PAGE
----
Re: Granular synthesis and auditory segmentation (Peter Cariani )

Subject: Re: Granular synthesis and auditory segmentation
From:    Peter Cariani  <peter(at)>
Date:    Thu, 15 Oct 1998 16:44:36 +0100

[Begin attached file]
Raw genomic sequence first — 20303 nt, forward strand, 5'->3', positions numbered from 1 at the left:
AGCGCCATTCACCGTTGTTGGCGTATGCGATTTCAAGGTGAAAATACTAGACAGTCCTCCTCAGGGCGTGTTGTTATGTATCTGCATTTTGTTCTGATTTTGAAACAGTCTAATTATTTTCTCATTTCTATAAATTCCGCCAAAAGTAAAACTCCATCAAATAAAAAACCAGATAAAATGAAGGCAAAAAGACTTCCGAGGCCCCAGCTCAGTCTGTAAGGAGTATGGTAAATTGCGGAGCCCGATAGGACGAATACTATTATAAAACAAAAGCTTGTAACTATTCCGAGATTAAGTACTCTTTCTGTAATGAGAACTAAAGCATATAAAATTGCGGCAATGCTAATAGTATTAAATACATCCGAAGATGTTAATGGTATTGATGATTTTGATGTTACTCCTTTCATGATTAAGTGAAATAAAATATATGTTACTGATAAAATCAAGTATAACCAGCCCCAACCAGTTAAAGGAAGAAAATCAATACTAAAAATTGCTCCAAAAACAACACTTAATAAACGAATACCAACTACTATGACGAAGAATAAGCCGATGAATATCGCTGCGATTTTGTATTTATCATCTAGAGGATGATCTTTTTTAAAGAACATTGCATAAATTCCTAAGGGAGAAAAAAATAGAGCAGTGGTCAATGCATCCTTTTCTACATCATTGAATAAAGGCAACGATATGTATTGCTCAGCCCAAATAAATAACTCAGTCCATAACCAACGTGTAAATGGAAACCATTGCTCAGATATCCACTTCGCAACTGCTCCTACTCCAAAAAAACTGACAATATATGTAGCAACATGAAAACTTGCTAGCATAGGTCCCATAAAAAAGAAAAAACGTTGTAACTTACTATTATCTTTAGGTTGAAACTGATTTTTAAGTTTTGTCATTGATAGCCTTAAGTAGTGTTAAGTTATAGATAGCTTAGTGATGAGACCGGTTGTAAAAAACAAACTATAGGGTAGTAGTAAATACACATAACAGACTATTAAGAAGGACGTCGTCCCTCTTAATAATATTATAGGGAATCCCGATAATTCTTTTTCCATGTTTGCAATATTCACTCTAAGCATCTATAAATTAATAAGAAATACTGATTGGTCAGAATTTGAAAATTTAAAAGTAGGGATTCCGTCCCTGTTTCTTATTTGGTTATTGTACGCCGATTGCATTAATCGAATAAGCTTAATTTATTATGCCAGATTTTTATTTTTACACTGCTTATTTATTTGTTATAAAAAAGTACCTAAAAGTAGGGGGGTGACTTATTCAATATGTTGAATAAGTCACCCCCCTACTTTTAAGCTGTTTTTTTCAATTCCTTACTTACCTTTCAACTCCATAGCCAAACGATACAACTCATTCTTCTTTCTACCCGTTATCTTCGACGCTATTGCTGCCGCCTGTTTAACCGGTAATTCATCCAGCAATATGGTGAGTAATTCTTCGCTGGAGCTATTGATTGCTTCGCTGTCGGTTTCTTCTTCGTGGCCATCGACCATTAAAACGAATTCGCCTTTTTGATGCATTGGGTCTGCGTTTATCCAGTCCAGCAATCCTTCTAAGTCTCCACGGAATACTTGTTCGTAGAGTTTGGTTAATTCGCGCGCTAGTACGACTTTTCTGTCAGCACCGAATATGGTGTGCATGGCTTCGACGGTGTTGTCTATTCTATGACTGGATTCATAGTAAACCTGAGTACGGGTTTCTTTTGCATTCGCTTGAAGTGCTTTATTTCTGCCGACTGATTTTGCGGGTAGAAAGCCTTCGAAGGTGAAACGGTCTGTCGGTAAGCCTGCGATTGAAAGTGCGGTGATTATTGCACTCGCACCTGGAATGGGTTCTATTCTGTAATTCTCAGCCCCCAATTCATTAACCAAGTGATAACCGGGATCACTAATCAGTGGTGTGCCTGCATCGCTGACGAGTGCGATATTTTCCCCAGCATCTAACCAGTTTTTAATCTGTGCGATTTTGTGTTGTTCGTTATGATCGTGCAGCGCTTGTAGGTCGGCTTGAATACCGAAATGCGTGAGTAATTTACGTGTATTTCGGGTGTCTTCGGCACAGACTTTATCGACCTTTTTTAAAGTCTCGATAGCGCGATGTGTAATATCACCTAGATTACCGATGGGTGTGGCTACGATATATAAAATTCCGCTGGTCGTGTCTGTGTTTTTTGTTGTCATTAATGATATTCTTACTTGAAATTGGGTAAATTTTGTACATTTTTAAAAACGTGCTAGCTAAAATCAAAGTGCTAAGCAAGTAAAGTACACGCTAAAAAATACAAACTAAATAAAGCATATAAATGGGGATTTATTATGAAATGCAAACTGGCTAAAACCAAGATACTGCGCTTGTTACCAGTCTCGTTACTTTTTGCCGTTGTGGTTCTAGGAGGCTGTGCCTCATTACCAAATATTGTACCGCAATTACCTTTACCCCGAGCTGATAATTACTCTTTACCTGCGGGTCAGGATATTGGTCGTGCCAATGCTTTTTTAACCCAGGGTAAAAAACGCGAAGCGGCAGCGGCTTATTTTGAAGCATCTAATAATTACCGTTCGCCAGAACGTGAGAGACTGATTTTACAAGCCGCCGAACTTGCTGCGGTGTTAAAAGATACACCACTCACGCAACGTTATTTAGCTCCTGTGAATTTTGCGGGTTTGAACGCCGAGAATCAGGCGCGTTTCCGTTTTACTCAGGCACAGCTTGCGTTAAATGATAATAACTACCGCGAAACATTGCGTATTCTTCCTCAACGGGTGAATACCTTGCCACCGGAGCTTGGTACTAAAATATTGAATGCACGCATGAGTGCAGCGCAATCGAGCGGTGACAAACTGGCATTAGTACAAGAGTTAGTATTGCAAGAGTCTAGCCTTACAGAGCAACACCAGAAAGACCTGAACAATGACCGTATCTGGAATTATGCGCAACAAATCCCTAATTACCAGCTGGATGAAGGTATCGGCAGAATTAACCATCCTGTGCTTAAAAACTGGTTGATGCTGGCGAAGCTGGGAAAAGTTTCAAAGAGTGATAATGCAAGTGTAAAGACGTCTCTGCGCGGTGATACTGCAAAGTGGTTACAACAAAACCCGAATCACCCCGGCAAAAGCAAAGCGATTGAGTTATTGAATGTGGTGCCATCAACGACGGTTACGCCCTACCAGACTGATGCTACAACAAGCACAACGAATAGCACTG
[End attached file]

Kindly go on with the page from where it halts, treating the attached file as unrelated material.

While I agree with much of what Bates and Fabbri are saying regarding threshold crossing times (essentially I believe that frequency information is largely conveyed through an interspike interval code operating over the entire auditory nerve array -- i.e. all-order interval statistics of tens of thousands of auditory nerve fibers that constitutes an autocorrelation-like representation of the stimulus), there have been expressed some common misconceptions about how auditory nerve fibers respond to sounds. Many general neuroscience textbooks are absolutely terrible on these issues. Meijer: >I don't know about your neurons, but mine completely fail >to replenish their synapses above about 1 or 2 kHz even >after plenty of coffee. Fabbri: ... Actually many physiology books discuss the refractory period (the ability to replenish chemical balance) of Cochlear neurons as operating to about 5"KHz". ... A detail readily confirmed by the literature. ... Given that most telephony systems run 300"Hz" to 3"KHz", the 5"KHz" refractory period does well in practical situations! Relative refractory periods of auditory nerve fibers in the cat are generally on the order of 1 - 10 msec or more, with most having mean refractory periods around 4 or 5 msec. This can be deduced from maximum sustained driven rates that are seen in the auditory nerve (generally a few hundred Hz). I think this is what the discussion of synaptic replenishment was alluding to.) Minimum refractory periods can be as short as 750 usec, but one sees these as occasional spike doublets rather than sustained bursts or stimulus-entrained responses. While ANF's do not fire once every cycle for components above a few hundred Hz, they do phase-lock to stimulus components (at least) up to 4-5 kHz. Because there is synaptic jitter, one would have to look at longer and longer spike trains in order to detect significant phase-locking at higher frequencies if it is indeed there. A few people have looked but there is some dispute over methodological details. I think there is also a question of whether anesthesia might affect phase-locking at higher frequencies (at other levels of the auditory system, barbiturate anesthetics appear to reduce the upper frequencies for which there is timing information (by whatever criterion) by half. The "volley principle" was proposed in the 1930's as a means by which ANF's collectively could temporally encode stimulus periodicities up to several kHz, despite the fact that no one ANF fires at that high a rate. There were some initial errors in the way the volley principle was conceptualized, i.e. it was thought that each ANF would fire deterministically once every N-th cycle, whereas it was later found that whether the ANF fires on any given cycle is stochastic rather than deterministic (e.g. a Poisson process with deadtime). There are some far-reaching implications of phase-locking of responses that should be drawn out and discussed. These apply not only to the auditory system, but also to other sensory systems whose receptors follow the stimulus waveform (mechanoception, for flutter-vibration; vision, for drifting images). First, to the extent that there is phase-locking the fine temporal structure of the stimulus is represented in the times-of-arrivals of spikes. This means that the phase structure of the stimulus is contained in the times-of-arrivals of spikes in the ANF array (albeit with different cochlear delays and absolute spike latencies for different ANF's). Second, to the extent that there is phase-locking, all-order interval distributions will roughly reflect the autocorrelation functions of the stimulus. For each CF-channel in the auditory nerve array, this is the autocorrelation function of the stimulus after it has undergone cochlear filtering. When autocorrelations of many overlapping frequency channels are combined, the form of the summary autocorrelation resembles that of the unfiltered stimulus (this is the autocorrelational equivalent of summing all of the individual components in a power spectrum). We see a rough resemblance between the forms of all-order interval distributions taken over populations of ANF's with many different CF's and those of the stimulus autocorrelation function, i.e. patterns of major and minor peaks and their locations for periodicities below a few kHz. [I say "roughly reflect", because half-wave rectification does subtly alter the form of interspike interval distributions and autocorrelation functions. The autocorrelation of a sinusoidal component has the form of a cosine of the same frequency; the autocorrelation of a half-wave rectified component has flattened troughs, but closely resembles that of the unrectified component near the peaks. The positions of peaks and troughs are unchanged by half-wave rectification. When you listen to a half-wave rectified pure tone, it does sound very slightly different in timbre, slightly buzzy, but the pitch is the same,so the pure tone and its rectified counterpart don't sound all that different. I think Didier is right, however, in insisting on factoring in the effects of cochlear filtering first -- there are simple thought experiments with waveforms having positive-negative asymmetries which nevertheless still sound the same when polarities are reversed. If we only listened to the positive parts of asymmetric waveforms, different polarities should sound different.] To the extent that there is phase-locking, in the time-of-arrival patterns one then has phase structure, whereas in the interval patterns created by the times-of-arrivals one has a representation of stimulus spectral structure via an autocorrelation like temporal representation. Common, repeated time-of-arrival (phase) structure is a very basic & powerful heuristic for perceptual grouping that does not require channel-selection or segregation. So it's possible to use phase in building up fused auditory objects, but then to use other aspects of the pattern, such as interspike interval statistics (which are phase-deaf) to encode the attributes of auditory objects (pitch, timbre, rhythm). There is a very interesting paper by Kubovy in Kubovy & Pomerantz, eds. (1981, Perceptual Organization, LEA) on phase effects and auditory grouping. One of the big advantages of using spike timing are the precisions of spike arrival times (clearly the 10-20 usec timing jnd's that are seen for binaural ITD's are due to phase-locked spike precisions although it is not clear to me concretely how central ITD analyzers actually achieve those precisions. Jnd's for pure tone frequencies near 1 kHz similarly correspond to temporal differences on the order of 20 usec........). Other advantages are the extremely invariant nature of the interval patterns that are produced, in the face of large changes in level, background noise, location in auditory space, etc. etc. etc. This makes the problem of centrally representing auditory form invariances much simpler (one does not require compensatory mechanisms to adjust for level or s/n or locational differences or system nonlinearities.) If one takes these mechanisms seriously, then the thing to look at are (running) autocorrelations of various signals of interest (speech, music, env. sounds, etc.). Running autocorrelations are expansions of the signal (e.g. RAC(t, tau) = X(t)*X(t-tau)) that require no contiguous temporal analysis window (as a spectrogram does), and hence can have as fine time resolution as the time-series that is the waveform being analyzed. It's a way of getting "instantaneous periodicity" (oxymoron). Peter Cariani Peter Cariani, Ph.D. Eaton Peabody Laboratory of Auditory Physiology Massachusetts Eye & Ear Infirmary 243 Charles St, Boston MA 02114 tel (617) 573-4243 FAX (617) 720-4408 email peter(at) McGill is running a new version of LISTSERV (1.8d on Windows NT). Information is available on the WEB at